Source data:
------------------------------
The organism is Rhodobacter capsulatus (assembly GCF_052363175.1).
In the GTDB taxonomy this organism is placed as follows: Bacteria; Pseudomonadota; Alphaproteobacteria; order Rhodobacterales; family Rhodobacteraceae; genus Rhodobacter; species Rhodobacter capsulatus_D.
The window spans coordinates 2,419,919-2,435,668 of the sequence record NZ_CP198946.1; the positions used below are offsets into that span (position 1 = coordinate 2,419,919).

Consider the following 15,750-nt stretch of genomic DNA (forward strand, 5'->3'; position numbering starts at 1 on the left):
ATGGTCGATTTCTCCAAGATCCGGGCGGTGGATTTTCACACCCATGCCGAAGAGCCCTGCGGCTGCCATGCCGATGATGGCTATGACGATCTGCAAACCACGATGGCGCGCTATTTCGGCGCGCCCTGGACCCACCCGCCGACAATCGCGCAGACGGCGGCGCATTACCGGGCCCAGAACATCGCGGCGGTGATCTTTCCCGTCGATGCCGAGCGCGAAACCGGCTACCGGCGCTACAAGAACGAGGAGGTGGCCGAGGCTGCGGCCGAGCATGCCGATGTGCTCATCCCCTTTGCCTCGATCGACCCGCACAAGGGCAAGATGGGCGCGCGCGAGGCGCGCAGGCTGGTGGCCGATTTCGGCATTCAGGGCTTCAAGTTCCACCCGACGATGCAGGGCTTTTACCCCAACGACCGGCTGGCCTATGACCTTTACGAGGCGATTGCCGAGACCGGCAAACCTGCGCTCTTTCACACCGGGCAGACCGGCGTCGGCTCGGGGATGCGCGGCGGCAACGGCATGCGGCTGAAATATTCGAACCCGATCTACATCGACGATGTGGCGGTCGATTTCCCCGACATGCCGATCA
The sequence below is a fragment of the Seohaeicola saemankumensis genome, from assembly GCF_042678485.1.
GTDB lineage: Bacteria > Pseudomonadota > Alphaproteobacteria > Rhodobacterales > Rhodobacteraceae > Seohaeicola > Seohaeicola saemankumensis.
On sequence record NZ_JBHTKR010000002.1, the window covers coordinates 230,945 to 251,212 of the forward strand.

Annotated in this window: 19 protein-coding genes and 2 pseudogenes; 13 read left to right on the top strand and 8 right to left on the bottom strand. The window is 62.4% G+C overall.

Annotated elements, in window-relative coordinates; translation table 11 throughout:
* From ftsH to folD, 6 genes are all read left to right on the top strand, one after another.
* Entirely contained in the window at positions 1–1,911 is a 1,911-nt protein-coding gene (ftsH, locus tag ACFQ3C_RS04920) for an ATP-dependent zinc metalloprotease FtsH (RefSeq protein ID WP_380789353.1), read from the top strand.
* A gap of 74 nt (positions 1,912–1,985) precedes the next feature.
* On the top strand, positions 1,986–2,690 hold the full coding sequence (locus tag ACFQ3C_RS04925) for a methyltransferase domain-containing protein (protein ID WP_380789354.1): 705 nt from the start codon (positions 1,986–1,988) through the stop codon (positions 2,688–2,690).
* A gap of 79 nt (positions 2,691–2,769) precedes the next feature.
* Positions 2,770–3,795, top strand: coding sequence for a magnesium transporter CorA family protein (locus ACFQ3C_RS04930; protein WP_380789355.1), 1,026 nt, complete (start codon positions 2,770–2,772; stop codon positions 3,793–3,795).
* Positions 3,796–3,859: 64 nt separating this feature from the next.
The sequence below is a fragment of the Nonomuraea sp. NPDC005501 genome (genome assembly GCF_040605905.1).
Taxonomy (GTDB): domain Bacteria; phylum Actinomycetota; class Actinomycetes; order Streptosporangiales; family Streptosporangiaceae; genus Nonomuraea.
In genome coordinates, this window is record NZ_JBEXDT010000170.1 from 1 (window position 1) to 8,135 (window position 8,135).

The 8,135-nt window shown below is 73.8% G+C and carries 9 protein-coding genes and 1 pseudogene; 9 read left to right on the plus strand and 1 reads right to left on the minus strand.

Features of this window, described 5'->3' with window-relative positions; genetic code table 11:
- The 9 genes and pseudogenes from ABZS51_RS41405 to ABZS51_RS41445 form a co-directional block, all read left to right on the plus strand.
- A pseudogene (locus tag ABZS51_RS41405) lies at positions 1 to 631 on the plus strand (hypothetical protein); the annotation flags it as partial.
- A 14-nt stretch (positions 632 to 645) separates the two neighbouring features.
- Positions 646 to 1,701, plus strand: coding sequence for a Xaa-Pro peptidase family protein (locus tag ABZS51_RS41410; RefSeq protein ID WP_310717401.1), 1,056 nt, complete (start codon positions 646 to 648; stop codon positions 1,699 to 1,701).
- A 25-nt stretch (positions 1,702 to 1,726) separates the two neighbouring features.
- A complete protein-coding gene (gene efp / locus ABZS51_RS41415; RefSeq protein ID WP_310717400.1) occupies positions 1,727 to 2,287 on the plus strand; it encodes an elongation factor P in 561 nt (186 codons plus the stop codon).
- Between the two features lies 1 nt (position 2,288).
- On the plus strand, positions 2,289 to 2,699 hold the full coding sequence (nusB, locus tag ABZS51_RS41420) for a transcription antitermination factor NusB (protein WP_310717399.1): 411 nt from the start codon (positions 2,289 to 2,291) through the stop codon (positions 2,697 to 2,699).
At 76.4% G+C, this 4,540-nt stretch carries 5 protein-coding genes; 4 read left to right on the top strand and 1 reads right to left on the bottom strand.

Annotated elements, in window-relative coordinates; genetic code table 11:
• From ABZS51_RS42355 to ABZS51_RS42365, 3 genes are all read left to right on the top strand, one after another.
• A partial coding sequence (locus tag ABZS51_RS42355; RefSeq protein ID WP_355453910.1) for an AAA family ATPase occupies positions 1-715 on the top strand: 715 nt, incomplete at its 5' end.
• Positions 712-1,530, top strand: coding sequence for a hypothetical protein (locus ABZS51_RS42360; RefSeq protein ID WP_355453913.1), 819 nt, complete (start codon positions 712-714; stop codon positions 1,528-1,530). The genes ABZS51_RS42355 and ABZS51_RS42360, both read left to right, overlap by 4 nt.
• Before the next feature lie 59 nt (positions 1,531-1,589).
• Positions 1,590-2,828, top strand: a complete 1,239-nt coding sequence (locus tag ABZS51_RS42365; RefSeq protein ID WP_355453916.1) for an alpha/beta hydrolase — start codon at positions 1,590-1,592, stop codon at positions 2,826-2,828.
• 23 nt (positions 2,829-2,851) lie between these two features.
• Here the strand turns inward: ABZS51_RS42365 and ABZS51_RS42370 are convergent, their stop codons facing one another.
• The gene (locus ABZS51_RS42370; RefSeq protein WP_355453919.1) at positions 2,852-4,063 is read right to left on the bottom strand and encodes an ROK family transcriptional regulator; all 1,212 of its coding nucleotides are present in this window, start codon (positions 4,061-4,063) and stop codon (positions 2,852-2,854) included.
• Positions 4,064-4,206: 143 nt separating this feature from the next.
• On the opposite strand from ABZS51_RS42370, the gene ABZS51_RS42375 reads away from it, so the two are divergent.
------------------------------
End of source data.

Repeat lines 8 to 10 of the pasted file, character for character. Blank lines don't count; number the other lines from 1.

On sequence record NZ_JBHTKR010000002.1, the window covers coordinates 230,945 to 251,212 of the forward strand.

Annotated in this window: 19 protein-coding genes and 2 pseudogenes; 13 read left to right on the top strand and 8 right to left on the bottom strand. The window is 62.4% G+C overall.

Annotated elements, in window-relative coordinates; translation table 11 throughout: